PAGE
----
I have really enjoyed and recommend Penny Reid’s Knitting in the City Series and plan to try out other novels she writes, but this one confused me. It’s a bad sign when one is wondering if the contemporary romance one is reading is in some way meant to be the questionable elements of 50 Shades of Grey (which, admittedly, I haven’t read) done right. What a mess. I was making notes by the end of the first chapter.
Working with L.H. Cosway, Reid has written a book about a pig-adjacent man who falls in love with a woman who has major social anxiety issues. By day, Annie works for a PR firm. At twenty-three years old, and a recentish Masters graduate, I found her status as one of the best in the business silly. She *just* finished school. On the side, she writes a hugely successful and profitable blog for which she tracks down and secretly photographs male celebrities (she even gives tips on how to do so), then mocks their fashion choices. Ostensibly, this turns the tables on the way women in the media are criticized, but the fact that she hunts these people down and, unbeknownst to them, documents them was a record needle scratch for me. Moreover, I have some small experience in this area as part of an online community (Pajiba) for several years and having written for its website. From what I have seen, there is NO WAY Annie’s clever little posts are going to make her any kind of income without constant effort and hours of content creation on her part.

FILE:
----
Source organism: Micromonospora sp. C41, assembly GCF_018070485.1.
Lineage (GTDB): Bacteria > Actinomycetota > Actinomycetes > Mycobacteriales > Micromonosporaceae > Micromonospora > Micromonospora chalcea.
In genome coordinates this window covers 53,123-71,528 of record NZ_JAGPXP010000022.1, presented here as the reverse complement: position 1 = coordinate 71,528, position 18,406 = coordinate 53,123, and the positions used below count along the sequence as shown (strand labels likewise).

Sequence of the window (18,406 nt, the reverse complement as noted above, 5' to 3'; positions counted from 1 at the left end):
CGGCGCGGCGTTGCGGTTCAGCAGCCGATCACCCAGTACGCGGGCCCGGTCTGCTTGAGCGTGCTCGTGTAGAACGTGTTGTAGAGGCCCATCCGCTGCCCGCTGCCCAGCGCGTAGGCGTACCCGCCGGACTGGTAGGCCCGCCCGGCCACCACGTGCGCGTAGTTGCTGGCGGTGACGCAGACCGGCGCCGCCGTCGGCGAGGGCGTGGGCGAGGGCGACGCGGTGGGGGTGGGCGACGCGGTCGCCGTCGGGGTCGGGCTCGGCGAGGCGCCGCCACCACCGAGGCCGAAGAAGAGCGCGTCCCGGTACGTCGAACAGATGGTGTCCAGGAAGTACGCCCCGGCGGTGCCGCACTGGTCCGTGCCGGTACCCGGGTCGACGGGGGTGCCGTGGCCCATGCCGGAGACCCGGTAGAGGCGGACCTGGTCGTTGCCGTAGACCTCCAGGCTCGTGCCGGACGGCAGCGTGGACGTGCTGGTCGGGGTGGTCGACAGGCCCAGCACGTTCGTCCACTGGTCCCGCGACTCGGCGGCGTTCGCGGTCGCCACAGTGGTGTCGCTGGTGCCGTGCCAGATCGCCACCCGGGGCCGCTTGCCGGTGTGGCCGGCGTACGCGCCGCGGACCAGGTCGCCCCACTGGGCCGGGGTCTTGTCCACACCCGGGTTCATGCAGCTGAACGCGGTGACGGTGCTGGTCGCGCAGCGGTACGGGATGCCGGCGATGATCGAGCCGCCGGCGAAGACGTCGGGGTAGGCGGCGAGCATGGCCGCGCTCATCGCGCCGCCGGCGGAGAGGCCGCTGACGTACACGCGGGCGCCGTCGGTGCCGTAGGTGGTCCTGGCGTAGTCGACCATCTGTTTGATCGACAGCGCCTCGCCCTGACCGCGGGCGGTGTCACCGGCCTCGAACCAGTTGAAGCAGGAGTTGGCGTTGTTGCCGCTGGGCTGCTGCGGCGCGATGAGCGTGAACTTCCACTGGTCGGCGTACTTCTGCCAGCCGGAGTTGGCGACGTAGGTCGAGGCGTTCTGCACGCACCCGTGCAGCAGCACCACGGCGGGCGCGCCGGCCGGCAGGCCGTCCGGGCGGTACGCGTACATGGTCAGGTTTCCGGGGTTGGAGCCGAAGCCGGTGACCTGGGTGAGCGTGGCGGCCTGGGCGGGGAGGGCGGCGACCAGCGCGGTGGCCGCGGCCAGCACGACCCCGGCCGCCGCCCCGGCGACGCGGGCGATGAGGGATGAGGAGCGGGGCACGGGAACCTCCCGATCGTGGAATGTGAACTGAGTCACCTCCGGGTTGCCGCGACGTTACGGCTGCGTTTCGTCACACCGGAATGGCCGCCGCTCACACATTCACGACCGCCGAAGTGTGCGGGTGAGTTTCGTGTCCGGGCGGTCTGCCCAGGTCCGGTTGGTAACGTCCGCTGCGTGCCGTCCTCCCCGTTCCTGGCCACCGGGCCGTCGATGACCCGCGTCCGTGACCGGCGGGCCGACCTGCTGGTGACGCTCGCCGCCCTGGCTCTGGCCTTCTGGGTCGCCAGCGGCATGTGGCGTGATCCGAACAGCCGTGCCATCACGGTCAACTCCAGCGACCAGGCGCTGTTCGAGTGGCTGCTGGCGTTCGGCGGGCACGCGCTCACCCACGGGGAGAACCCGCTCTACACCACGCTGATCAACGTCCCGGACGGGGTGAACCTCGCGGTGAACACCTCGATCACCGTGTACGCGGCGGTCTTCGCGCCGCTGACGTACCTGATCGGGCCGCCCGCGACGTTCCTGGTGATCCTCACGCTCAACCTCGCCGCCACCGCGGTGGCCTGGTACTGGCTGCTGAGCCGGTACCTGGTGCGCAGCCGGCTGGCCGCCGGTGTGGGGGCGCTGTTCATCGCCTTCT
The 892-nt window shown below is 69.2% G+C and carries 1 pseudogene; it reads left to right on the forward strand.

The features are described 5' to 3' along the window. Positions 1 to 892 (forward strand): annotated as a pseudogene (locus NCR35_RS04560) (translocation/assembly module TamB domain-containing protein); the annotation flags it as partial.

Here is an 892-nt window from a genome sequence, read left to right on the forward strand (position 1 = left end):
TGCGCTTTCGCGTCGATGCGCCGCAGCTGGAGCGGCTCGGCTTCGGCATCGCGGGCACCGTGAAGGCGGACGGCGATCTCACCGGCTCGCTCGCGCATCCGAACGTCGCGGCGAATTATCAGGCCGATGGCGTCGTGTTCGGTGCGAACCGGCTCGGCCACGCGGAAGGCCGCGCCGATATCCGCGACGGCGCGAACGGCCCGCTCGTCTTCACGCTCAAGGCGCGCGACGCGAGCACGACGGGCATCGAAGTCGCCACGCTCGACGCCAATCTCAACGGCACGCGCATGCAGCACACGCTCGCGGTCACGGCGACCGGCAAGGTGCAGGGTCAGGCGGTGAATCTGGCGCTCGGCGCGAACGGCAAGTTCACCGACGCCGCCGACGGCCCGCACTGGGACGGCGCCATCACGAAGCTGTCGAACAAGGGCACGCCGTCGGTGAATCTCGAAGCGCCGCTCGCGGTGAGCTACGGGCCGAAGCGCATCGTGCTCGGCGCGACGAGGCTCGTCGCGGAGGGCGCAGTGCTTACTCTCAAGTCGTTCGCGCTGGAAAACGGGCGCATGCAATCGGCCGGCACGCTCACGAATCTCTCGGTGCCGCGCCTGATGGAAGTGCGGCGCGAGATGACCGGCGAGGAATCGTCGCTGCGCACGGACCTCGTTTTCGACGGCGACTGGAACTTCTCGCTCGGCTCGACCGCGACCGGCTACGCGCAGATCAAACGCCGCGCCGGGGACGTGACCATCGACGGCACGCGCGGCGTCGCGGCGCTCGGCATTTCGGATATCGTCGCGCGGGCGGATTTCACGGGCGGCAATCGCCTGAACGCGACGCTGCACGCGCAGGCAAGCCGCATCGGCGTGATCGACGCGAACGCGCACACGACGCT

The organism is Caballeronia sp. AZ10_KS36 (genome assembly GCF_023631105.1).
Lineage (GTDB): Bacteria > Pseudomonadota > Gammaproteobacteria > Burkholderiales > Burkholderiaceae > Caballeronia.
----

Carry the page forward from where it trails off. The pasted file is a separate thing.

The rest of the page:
Ronan is an Irish professional rugby player taking time off after trying to feed a teammate his fist upon discovering the man’s infidelity with Ronan’s fiancee. Said woman, by the way, is a repellent, avaricious hoochie vilified in the way that anyone other than the good girl heroine is in questionable fiction. He was engaged to her after all, before she turned into a slutty, plastic-surgery-victim bad girl. Anywho, choosing New York City to lay low, Annie takes one of her privacy invading photos of Ronan and he responds to the resulting blog post. Simultaneously, his management wants his image to undergo a transformation and Annie is assigned to help him with social media and his public persona. Juxtaposing the work relationship – which involves pretending to date – and their blog-based email correspondence allows everyone to express their true feelings without taking too many risks. Annie is guilty of a lot of comeheregoaway, the authors are guilty of an inconsistent and confusing characterization.
It’s not that the book was badly written, Reid is always funny and articulate, it’s that I was surprised by the character choices. In addition to those issues, the [insert funky bassline here] left me a bit perplexed. Ronan has a kink that he is pleased to discover Annie shares; however, there’s enjoying sexual play and then there’s warning signs that you are being pursued by a potential abuser. The Hooker and the Hermit had both and I found that combination odd, as surely there is a difference between behavior in the bedroom and being a controlling boyfriend. Ronan says and does every single overly aggressive thing women complain about and it’s NOT CHARMING, especially for someone as social anxiety ridden as Annie is portrayed to be: he’s in her personal space, he cages her with his arms in an elevator, there’s inappropriate touching, comments on her physique (in a professional context no less), ignoring “no”, telling her there are “rules” now they are together. These are all red flags.
Penny Reid’s Catalogue gives an overview of her published works , some of which I recommend and some of which I dislike intensely.